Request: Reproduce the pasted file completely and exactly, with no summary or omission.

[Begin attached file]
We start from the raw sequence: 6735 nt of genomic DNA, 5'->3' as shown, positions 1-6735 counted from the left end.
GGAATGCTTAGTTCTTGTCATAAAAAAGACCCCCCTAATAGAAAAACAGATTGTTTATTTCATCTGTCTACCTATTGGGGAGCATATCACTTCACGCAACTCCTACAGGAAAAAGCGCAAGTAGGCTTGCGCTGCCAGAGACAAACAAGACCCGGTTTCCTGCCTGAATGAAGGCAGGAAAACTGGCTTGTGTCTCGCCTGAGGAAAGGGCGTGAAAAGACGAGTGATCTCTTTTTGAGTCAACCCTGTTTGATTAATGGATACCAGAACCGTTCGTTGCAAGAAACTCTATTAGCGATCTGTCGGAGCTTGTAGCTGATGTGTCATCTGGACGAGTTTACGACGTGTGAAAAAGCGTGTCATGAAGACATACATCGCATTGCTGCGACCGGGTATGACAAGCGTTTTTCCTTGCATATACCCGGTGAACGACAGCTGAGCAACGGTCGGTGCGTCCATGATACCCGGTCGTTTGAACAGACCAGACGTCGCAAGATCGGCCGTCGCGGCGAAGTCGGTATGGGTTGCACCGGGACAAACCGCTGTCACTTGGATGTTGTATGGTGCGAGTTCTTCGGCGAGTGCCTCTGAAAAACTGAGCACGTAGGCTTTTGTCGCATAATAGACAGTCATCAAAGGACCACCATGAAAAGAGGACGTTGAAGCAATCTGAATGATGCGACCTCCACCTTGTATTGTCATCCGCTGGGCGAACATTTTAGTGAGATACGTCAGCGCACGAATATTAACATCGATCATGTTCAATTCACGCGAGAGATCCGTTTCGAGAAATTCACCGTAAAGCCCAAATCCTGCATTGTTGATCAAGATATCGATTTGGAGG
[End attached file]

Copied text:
We start from the raw sequence: 6735 nt of genomic DNA, 5'->3' as shown, positions 1-6735 counted from the left end.
GGAATGCTTAGTTCTTGTCATAAAAAAGACCCCCCTAATAGAAAAACAGATTGTTTATTTCATCTGTCTACCTATTGGGGAGCATATCACTTCACGCAACTCCTACAGGAAAAAGCGCAAGTAGGCTTGCGCTGCCAGAGACAAACAAGACCCGGTTTCCTGCCTGAATGAAGGCAGGAAAACTGGCTTGTGTCTCGCCTGAGGAAAGGGCGTGAAAAGACGAGTGATCTCTTTTTGAGTCAACCCTGTTTGATTAATGGATACCAGAACCGTTCGTTGCAAGAAACTCTATTAGCGATCTGTCGGAGCTTGTAGCTGATGTGTCATCTGGACGAGTTTACGACGTGTGAAAAAGCGTGTCATGAAGACATACATCGCATTGCTGCGACCGGGTATGACAAGCGTTTTTCCTTGCATATACCCGGTGAACGACAGCTGAGCAACGGTCGGTGCGTCCATGATACCCGGTCGTTTGAACAGACCAGACGTCGCAAGATCGGCCGTCGCGGCGAAGTCGGTATGGGTTGCACCGGGACAAACCGCTGTCACTTGGATGTTGTATGGTGCGAGTTCTTCGGCGAGTGCCTCTGAAAAACTGAGCACGTAGGCTTTTGTCGCATAATAGACAGTCATCAAAGGACCACCATGAAAAGAGGACGTTGAAGCAATCTGAATGATGCGACCTCCACCTTGTATTGTCATCCGCTGGGCGAACATTTTAGTGAGATACGTCAGCGCACGAATATTAACATCGATCATGTTCAATTCACGCGAGAGATCCGTTTCGAGAAATTCACCGTAAAGCCCAAATCCTGCATTGTTGATCAAGATATCGATTTGGAGG